I haven't backslid and I don't plan on it, but sometimes the thought of heaven and hell and my soul being eternally damned enter my mind. Since I'm an new ex-Christian my mind has been branded with the "word of god". Does anyone else have these types of thoughts and what do you do about them? How did you erase the nonsense of Christianity from your mind for good?

Tags: atheism, backsliding, christianity, religion

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Does anyone else have these types of thoughts

I used to have them years ago.... It gets better. If you have grown up indoctrinated into xianity, your gut feeling or intuition is that it is true. I have learned that my gut feelings tend to be more a product of training and transient emotions than anything else.

"Feeling" true and "being" true are so very different. Humans have a natural tendency towards xenophobia. They have the gut feeling that, "People who look and talk like me are good and eople who look and talk different from me are suspicious." Racists honestly "feel" that their position is truth. Every religionist of every faith has the same intuition that their beliefs represent truth.

I don't put much stock in my gut feelings. Gut feelings are subjective and ever changing. I try not to make big decisions based on intuition or gut feelings. Logic and rational thought remain the same regardless of my neurochemistry of the moment. Gimme logic over intuition any day of the week.
If you were indoctrinated from birth, you are defeating some pretty hard-wired ideas to make this transition. Imagine how hard it is to quit smoking or a drug addiction. This is very similar.

Starting about three months after I quit smoking (and that is about when you can expect you have succeeded) I started having a recurring nightmare where I was in a mundane situation with a light cigarette in my hand. I would wake up in distress - to be relieved it was a dream. But I have never picked up a cigarette since.

The same with atheism. My mother recently died and, while I worried a bit that I had lost this 'crutch' - I couldn't bring myself to pray, since I no longer had a heart for it. Neither did I curse god - something a religious person might do. I was also rather amazed that I found a very strong solace in my atheism as I progressed through my grief. No deal making. Less anger.

It seems that 'the truth shall set you free' is a wise quote after all. Knowing that my mother's life could only retain value by those of us she touched honoring the positive effect she had on us; focused me on the postive effect she had on me. Suddenly, I felt tremendously 'blessed' (ironic word, I know) that, in 15 billion years of this reality, I was one of the few that got to really know the singular and amazing consciousness that was my mother. And I carry some of her genetic code and all she had taught me and shared with me and have passed some of it to my daughter and she may, in turn, and on and on. It was truly far more spiritual an awakening than I had ever had as a 'religious' person.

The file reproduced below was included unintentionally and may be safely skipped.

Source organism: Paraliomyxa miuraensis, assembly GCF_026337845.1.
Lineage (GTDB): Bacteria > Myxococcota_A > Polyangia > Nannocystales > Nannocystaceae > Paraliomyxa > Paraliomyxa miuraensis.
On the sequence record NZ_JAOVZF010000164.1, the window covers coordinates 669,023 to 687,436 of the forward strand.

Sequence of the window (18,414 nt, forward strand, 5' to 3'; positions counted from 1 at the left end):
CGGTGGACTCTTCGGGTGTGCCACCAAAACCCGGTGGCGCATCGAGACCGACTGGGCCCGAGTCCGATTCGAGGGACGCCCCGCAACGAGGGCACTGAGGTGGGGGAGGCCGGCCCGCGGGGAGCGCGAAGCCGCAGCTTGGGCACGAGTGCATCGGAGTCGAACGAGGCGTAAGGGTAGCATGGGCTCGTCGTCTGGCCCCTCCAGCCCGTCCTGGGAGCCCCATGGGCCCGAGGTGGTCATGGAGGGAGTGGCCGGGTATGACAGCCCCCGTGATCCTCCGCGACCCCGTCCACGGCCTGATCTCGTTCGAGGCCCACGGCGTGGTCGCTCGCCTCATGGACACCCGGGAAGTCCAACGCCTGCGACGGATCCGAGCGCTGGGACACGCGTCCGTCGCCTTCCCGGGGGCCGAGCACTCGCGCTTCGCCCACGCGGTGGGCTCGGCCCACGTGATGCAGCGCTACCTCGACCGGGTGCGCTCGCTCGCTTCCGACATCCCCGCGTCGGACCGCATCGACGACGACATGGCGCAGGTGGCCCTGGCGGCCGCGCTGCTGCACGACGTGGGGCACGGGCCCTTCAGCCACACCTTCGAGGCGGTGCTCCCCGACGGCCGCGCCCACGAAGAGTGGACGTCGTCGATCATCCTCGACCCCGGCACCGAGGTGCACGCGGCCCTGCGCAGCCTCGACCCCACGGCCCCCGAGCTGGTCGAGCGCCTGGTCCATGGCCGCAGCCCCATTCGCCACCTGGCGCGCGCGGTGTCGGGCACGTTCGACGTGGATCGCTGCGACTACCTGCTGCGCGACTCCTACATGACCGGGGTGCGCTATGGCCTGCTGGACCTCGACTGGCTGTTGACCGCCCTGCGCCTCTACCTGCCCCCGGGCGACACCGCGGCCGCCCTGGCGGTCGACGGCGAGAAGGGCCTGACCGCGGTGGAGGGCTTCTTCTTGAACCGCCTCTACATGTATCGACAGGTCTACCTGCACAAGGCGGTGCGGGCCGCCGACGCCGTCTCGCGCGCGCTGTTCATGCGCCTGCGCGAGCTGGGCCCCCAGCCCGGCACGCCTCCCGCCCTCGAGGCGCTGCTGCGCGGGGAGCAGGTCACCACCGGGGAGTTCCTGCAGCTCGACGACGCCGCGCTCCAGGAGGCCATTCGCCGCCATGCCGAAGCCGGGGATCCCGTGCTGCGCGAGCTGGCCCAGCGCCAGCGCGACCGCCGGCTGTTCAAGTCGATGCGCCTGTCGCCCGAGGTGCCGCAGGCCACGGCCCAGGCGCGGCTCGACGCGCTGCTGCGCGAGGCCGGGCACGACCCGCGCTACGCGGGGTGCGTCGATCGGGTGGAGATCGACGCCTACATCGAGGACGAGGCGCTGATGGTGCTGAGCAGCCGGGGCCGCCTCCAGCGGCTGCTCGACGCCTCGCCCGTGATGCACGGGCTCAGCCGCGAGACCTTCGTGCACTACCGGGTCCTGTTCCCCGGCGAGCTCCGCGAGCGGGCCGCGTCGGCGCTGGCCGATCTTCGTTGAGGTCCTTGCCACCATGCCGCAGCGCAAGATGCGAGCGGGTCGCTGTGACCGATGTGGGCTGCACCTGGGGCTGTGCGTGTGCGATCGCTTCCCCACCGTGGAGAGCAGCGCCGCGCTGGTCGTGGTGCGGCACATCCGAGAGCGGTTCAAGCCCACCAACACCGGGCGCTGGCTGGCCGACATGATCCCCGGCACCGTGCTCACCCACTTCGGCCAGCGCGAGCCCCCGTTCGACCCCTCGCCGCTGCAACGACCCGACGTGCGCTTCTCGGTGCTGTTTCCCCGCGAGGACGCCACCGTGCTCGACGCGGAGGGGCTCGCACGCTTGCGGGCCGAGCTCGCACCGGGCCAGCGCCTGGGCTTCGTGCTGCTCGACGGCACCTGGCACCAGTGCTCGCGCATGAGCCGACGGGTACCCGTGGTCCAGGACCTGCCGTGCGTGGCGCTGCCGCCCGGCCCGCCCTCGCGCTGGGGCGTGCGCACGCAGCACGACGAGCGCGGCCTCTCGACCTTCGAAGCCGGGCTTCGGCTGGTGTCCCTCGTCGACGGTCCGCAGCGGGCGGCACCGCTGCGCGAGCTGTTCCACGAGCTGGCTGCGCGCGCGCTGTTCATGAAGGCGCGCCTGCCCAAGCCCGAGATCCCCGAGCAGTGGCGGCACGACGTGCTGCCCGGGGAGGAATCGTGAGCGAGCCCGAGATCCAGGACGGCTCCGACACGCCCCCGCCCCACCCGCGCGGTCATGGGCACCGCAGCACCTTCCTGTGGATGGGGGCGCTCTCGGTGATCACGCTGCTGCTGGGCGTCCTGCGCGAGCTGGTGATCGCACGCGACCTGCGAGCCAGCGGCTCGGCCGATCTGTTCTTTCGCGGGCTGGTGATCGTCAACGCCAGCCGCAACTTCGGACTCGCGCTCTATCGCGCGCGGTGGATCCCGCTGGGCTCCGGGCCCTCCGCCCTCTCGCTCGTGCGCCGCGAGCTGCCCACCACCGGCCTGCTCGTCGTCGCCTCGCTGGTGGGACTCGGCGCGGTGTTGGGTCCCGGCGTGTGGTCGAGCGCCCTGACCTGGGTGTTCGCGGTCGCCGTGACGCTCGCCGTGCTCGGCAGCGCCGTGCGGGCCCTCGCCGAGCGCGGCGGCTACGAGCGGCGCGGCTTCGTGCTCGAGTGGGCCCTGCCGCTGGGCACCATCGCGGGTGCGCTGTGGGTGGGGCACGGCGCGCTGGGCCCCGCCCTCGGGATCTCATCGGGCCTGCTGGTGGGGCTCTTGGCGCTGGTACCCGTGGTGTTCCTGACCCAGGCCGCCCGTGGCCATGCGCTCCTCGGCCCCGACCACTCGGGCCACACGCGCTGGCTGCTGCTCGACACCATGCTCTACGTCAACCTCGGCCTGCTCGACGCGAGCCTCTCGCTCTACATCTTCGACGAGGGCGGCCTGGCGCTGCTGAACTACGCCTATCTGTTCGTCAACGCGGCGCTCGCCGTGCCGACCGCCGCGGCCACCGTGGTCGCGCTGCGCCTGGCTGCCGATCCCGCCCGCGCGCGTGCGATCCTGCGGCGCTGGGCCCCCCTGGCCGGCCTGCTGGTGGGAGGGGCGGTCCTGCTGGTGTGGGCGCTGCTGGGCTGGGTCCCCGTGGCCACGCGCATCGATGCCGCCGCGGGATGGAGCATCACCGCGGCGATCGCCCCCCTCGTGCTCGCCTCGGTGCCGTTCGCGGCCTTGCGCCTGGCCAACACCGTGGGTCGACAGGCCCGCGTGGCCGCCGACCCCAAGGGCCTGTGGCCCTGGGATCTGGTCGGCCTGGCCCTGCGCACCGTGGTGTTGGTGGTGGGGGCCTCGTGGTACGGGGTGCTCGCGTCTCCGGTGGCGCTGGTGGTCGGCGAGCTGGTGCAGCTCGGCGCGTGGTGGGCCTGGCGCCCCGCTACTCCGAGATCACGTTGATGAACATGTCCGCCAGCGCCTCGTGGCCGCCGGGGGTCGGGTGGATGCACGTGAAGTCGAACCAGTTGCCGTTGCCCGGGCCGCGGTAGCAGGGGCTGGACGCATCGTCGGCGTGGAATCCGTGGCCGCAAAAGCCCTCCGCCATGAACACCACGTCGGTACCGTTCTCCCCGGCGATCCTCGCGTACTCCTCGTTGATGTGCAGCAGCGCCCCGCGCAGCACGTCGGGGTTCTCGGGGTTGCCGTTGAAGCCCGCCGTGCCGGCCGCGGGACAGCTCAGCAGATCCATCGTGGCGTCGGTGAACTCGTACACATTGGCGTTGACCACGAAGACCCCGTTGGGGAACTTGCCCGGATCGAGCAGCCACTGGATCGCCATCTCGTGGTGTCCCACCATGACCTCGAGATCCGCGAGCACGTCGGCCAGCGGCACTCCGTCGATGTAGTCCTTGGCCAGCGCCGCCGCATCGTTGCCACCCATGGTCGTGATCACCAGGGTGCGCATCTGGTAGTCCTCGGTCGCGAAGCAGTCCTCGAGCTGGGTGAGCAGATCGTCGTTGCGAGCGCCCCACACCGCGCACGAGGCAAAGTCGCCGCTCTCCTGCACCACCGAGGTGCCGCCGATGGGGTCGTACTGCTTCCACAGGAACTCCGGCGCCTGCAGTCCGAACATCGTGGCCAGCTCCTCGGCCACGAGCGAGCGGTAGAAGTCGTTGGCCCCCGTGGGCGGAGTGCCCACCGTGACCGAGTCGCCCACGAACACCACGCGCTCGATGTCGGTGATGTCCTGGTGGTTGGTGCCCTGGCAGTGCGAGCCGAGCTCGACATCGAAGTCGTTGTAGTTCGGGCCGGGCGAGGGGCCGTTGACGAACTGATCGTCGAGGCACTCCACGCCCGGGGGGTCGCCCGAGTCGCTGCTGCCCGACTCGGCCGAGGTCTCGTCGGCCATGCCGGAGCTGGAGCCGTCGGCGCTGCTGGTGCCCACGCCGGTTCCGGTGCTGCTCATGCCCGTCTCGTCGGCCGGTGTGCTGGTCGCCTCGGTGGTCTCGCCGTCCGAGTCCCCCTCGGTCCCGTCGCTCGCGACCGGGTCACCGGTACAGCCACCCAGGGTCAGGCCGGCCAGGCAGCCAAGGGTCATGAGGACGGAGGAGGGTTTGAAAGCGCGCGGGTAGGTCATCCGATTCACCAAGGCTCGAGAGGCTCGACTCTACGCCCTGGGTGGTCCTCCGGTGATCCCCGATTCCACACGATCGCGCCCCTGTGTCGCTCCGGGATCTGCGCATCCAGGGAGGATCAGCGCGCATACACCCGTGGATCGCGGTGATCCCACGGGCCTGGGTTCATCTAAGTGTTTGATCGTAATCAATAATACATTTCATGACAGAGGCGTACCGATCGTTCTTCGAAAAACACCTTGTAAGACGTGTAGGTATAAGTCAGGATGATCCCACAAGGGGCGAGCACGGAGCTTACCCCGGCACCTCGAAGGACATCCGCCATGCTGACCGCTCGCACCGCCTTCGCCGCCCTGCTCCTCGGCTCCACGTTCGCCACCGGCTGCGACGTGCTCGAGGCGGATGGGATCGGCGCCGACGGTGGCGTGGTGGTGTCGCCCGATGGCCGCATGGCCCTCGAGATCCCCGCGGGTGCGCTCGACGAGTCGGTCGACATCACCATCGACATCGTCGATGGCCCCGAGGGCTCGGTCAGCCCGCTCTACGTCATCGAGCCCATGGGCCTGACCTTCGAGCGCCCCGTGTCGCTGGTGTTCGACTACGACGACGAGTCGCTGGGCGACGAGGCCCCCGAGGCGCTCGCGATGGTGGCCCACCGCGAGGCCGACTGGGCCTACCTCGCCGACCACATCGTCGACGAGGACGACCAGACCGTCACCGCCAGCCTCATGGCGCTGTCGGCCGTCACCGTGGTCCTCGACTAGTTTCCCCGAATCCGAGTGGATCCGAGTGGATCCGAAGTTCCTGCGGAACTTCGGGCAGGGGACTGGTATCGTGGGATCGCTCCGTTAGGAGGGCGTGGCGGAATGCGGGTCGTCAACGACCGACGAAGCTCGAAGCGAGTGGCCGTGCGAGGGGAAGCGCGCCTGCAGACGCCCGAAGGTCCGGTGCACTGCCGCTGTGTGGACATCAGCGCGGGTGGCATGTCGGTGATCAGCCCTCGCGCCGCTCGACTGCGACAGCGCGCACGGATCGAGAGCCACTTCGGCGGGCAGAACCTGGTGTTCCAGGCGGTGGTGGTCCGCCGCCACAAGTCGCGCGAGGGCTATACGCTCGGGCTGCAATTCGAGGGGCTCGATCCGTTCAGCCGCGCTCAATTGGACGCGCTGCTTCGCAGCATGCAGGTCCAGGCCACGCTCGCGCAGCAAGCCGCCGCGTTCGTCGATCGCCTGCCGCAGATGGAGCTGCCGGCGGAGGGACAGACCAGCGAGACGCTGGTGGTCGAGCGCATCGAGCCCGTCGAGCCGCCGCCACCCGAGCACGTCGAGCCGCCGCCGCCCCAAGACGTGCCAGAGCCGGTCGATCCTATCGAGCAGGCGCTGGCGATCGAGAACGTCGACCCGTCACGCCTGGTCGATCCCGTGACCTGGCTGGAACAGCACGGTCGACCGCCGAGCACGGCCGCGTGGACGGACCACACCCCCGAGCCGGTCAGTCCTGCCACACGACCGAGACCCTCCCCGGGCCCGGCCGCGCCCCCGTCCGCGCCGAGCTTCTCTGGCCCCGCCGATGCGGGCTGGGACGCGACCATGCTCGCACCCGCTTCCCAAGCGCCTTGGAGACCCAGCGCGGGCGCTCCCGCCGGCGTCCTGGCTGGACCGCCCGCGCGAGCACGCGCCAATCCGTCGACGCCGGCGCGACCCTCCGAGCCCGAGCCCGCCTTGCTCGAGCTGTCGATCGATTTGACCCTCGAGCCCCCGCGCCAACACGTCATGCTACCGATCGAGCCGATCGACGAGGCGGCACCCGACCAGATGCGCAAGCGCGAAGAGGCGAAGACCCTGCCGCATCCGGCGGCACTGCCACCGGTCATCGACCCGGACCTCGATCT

You see, I discovered at a very visceral level that the temporary nature of life makes it that much more unique and rare and, therefore, precious.
I suppose that one can never fully erase anything from the mind including a faith tradition you were raised in. However it's possible to explore a full range of freethinking, as a way to counter act latent thoughts of religious folly.Non believing novelist,philosophers,filmmakers,psychologist and others in the arts and sciences are extremely helpful in this regard. And when you do think of the those religious thoughts,they will only have the power of a warning,you'll be free, to never return there.
I grew up as a Jehovah's Witness and I can tell you that long after I was out, I was still having those feelings. I was so branded. So brainwashed. It took 15 years for me to even get the courage up to question those feelings. But once I did, I immersed myself in debunking websites. Sites that actually rationalize the bible and help you see the contradictions and falsehoods. I also immersed myself in the Anti-JW sites to find out how others who had come out were doing. They were a very enlightening bunch. Through their words and experiences, I learned that what I was feeling was normal and part of the process of letting go. I often had to physically stop thinking certain things. You know, when you are suppose to think that you are doing wrong, or because something bad happened, it must be your punishment. It took a while, but I don't think that way anymore. Also a turn around in general thinking is important. Realizing that THIS life is the one you are suppose to LIVE. We aren't here just waiting for another life to kick in. What a sad existence. Waiting for a completely different life. Why would you get two? huh? why? THIS is your life. THIS is MY life. It's time to live it. Once you figure that out, everything else sort of slides away. You are much more thankful for the experiences of your everyday life. Much more thankful for the people in your life.